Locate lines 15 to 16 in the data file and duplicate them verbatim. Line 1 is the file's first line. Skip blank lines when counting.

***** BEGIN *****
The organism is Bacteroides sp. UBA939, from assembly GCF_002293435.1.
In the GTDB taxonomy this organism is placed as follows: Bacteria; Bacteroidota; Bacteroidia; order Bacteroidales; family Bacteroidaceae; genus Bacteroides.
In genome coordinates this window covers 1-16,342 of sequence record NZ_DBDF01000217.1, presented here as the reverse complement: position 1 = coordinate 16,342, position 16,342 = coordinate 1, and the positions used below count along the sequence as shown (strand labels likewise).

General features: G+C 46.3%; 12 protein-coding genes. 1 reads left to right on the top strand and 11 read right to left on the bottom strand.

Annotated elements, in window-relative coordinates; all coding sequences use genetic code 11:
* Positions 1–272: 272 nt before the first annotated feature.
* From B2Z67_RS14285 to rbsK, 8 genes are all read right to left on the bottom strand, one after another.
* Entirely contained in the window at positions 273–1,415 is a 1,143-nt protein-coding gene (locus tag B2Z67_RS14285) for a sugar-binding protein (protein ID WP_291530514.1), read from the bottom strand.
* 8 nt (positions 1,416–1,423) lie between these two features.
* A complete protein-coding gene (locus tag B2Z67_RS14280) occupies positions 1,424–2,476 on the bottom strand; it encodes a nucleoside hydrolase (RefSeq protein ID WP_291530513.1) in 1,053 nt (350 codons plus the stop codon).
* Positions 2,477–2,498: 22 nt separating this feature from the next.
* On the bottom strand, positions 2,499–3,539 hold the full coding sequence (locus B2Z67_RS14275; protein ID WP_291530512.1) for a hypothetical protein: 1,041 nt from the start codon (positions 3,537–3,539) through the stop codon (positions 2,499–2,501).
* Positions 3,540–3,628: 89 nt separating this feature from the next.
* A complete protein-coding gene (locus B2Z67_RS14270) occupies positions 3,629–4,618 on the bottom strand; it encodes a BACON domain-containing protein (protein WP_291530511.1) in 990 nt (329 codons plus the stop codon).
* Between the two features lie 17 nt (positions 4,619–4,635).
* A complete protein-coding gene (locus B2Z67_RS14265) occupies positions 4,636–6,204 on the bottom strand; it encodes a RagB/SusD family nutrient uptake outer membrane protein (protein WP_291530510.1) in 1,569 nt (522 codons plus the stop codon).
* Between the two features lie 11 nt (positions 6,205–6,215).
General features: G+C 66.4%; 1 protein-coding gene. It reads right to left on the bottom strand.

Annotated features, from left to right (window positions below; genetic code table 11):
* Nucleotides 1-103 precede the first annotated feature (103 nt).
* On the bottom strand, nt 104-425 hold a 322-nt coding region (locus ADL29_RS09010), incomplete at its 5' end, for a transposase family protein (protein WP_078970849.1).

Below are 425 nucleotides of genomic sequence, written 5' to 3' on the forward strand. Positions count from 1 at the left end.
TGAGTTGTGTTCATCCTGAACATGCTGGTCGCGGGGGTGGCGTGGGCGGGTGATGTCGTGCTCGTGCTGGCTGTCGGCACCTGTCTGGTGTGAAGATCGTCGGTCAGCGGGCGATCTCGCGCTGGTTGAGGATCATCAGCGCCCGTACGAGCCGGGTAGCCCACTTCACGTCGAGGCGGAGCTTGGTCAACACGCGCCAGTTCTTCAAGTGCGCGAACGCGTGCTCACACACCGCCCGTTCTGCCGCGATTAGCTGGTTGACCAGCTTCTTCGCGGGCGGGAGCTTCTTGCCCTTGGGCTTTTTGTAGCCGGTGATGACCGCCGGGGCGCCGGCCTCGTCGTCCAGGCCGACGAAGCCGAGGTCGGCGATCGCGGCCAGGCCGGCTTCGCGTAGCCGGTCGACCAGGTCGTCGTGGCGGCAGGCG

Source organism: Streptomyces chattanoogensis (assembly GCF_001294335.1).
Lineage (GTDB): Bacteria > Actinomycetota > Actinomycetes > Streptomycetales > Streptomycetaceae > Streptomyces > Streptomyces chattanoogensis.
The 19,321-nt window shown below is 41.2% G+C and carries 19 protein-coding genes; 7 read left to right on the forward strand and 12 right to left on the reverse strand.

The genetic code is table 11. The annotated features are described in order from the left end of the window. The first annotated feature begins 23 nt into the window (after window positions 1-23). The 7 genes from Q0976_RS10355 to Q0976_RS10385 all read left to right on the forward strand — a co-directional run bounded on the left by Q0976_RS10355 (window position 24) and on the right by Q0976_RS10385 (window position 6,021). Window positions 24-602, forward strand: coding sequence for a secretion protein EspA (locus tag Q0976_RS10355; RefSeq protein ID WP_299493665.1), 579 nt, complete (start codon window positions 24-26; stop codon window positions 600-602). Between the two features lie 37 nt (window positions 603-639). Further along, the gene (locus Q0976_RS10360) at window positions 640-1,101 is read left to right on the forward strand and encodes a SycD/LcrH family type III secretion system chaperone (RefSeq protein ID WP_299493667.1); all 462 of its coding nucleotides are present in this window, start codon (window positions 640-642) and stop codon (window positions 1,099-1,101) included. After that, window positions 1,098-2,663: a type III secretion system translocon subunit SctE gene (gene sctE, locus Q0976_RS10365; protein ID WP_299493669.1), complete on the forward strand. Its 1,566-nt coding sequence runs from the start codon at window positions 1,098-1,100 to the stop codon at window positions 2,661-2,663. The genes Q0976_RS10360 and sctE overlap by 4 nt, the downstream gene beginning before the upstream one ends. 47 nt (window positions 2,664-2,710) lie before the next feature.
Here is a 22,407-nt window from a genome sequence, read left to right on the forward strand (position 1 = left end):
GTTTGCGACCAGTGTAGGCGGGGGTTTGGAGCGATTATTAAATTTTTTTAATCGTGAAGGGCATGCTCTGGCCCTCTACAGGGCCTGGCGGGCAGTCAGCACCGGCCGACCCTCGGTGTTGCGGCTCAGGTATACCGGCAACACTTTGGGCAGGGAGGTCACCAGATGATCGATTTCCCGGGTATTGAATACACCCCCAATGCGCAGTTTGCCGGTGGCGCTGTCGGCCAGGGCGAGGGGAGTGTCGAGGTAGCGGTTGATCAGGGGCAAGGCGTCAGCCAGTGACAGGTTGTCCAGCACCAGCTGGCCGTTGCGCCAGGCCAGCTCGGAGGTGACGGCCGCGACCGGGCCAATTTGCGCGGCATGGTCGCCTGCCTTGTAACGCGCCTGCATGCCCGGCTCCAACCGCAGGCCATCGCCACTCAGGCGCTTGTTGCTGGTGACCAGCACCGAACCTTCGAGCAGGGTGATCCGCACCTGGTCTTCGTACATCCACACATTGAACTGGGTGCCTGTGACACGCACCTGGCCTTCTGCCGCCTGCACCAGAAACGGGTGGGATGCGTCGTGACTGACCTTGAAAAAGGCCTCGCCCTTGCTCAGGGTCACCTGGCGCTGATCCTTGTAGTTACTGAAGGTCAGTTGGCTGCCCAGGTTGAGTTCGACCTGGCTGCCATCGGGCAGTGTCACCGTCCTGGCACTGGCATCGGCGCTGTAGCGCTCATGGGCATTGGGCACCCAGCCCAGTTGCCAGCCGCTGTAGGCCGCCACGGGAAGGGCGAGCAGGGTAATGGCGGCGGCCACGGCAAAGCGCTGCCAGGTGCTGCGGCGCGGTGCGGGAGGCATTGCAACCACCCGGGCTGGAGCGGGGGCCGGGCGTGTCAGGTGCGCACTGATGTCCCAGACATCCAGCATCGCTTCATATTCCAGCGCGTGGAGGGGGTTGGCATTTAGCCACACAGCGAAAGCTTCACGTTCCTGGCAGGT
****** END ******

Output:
* Between the two features lie 17 nt (positions 4,619–4,635).
* A complete protein-coding gene (locus B2Z67_RS14265) occupies positions 4,636–6,204 on the bottom strand; it encodes a RagB/SusD family nutrient uptake outer membrane protein (protein WP_291530510.1) in 1,569 nt (522 codons plus the stop codon).